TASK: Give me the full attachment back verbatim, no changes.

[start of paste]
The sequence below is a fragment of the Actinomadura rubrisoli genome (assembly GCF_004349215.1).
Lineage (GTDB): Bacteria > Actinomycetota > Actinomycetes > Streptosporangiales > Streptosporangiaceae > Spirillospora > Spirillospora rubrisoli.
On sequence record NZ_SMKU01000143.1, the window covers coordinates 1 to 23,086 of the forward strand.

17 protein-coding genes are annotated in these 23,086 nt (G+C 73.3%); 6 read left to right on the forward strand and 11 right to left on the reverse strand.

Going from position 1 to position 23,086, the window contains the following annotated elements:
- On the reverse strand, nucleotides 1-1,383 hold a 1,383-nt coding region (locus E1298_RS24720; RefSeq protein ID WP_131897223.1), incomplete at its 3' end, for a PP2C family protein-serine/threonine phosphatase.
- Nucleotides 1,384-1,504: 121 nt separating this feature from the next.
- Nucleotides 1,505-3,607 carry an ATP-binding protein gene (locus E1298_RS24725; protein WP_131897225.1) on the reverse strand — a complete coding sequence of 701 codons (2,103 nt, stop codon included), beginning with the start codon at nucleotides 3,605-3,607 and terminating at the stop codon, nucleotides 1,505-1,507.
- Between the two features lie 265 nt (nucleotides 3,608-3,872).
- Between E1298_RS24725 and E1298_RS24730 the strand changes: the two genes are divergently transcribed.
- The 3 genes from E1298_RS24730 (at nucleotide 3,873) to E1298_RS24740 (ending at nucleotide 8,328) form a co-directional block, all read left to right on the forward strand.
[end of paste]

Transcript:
The sequence below is a fragment of the Actinomadura rubrisoli genome (assembly GCF_004349215.1).
Lineage (GTDB): Bacteria > Actinomycetota > Actinomycetes > Streptosporangiales > Streptosporangiaceae > Spirillospora > Spirillospora rubrisoli.
On sequence record NZ_SMKU01000143.1, the window covers coordinates 1 to 23,086 of the forward strand.

17 protein-coding genes are annotated in these 23,086 nt (G+C 73.3%); 6 read left to right on the forward strand and 11 right to left on the reverse strand.

Going from position 1 to position 23,086, the window contains the following annotated elements:
- On the reverse strand, nucleotides 1-1,383 hold a 1,383-nt coding region (locus E1298_RS24720; RefSeq protein ID WP_131897223.1), incomplete at its 3' end, for a PP2C family protein-serine/threonine phosphatase.
- Nucleotides 1,384-1,504: 121 nt separating this feature from the next.
- Nucleotides 1,505-3,607 carry an ATP-binding protein gene (locus E1298_RS24725; protein WP_131897225.1) on the reverse strand — a complete coding sequence of 701 codons (2,103 nt, stop codon included), beginning with the start codon at nucleotides 3,605-3,607 and terminating at the stop codon, nucleotides 1,505-1,507.
- Between the two features lie 265 nt (nucleotides 3,608-3,872).
- Between E1298_RS24725 and E1298_RS24730 the strand changes: the two genes are divergently transcribed.
- The 3 genes from E1298_RS24730 (at nucleotide 3,873) to E1298_RS24740 (ending at nucleotide 8,328) form a co-directional block, all read left to right on the forward strand.